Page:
On the lounge, Ilyana tossed fitfully. Mickland moved to sit beside her in the curve of the lounge, so that he could take up transfer position. Digen knelt swiftly on the other side of the lounge, Imrahan to his right. As the girl tossed again and started full awake, Digen urged Imrahan around to his left. Displaying the scarred lateral tentacle, he said, "Always work from my left."
Mickland caught the thrashing woman's wrists in his hands, his tentacles still sheathed. "All right Ilyana," he said, as if taking up a recent conversation, "we're going to do it for you, just as you wanted."
She stilled at that, collecting herself now and noticing her surroundings. At sight of Digen, she shrank back, then flared, "You don't trust me?" Digen said, "Controller Mickland does. But we operate here under very explicit rules. I'm also a channel, Ilyana, and I'm here to prevent any accidents."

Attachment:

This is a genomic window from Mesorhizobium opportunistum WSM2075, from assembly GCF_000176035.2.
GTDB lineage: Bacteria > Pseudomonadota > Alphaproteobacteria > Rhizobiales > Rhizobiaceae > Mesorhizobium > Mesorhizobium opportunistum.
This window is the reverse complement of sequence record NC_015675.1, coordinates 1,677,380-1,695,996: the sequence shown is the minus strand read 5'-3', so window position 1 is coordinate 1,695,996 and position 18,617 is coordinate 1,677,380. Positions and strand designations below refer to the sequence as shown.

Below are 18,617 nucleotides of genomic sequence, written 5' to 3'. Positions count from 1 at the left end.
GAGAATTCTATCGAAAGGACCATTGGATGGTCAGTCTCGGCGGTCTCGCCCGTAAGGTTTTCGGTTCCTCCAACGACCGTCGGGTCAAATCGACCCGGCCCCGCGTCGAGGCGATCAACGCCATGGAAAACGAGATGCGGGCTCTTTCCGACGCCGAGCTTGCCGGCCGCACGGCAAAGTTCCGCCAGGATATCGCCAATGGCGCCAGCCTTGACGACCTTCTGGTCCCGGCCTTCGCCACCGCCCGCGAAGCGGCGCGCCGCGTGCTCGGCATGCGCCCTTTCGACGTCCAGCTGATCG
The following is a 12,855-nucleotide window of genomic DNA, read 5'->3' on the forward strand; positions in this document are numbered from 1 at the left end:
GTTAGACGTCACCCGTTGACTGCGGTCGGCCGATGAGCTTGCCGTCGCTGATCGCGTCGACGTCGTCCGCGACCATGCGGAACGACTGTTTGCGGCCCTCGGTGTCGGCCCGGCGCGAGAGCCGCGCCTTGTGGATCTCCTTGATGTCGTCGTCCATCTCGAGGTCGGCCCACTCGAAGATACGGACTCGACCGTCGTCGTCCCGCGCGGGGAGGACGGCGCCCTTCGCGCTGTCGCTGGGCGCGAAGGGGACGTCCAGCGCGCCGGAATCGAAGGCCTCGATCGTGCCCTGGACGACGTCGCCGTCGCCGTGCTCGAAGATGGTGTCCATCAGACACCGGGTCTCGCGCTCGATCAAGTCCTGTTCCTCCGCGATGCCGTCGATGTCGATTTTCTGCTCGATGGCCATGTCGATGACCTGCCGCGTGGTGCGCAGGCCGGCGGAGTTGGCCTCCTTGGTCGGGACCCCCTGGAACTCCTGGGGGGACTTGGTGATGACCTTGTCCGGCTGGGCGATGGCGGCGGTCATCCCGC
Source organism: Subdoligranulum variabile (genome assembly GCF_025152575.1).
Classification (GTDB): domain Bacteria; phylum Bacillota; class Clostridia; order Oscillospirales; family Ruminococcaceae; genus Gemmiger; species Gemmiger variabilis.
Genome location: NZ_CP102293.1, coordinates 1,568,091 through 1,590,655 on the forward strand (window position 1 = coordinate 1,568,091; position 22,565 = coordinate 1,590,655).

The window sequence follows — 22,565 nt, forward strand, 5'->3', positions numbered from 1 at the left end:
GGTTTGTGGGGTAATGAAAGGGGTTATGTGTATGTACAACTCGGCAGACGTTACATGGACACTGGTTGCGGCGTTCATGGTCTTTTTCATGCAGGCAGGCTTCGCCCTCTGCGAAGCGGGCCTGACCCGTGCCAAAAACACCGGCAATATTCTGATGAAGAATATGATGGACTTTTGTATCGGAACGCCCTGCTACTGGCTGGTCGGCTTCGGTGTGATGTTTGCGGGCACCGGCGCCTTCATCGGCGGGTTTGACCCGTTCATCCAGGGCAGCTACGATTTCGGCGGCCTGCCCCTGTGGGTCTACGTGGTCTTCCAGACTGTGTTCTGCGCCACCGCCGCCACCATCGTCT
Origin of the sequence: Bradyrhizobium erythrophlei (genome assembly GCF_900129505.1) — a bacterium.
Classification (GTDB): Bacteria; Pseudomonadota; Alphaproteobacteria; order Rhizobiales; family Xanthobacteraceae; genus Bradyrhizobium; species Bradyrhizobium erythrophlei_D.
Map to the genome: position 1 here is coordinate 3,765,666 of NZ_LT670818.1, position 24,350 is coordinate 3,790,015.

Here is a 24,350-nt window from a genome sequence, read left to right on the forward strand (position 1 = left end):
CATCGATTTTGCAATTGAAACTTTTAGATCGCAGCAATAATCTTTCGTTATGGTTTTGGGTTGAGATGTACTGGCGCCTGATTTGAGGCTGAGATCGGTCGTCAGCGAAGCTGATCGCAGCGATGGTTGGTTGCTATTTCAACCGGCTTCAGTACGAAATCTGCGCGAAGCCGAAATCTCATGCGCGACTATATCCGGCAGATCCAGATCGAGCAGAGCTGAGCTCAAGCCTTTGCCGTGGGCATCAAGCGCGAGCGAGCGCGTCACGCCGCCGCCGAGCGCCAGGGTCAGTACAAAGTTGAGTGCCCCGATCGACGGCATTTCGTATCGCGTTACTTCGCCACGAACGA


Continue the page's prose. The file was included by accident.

"I don't require your protection, and I don't want it."
"Perhaps not. But it's the Tecton law."
That stopped her. She had come begging. She turned to Mickland, receptive now to his state of need. Her own physical response to it was so strong, Digen was sure she could feel it. She put out a hand to him in a peculiar gesture. Mickland skittish of any Distect method, pulled back, but Digen said, "No, it's okay. She's reading your field." And is that ever rare!
Still on guard, Mickland took her hands. "Listen, Ilyana, I want you to remain totally passive. This is a test. If you can't relinquish to me--absolutely--I won't risk any of my channels with you. You may be an accomplished high-grade Donor, but we'll never be able to train you to Tecton methods if you can't relinquish all control."
She said, "This is obscene!"
"It's up to you. Our way or not at all."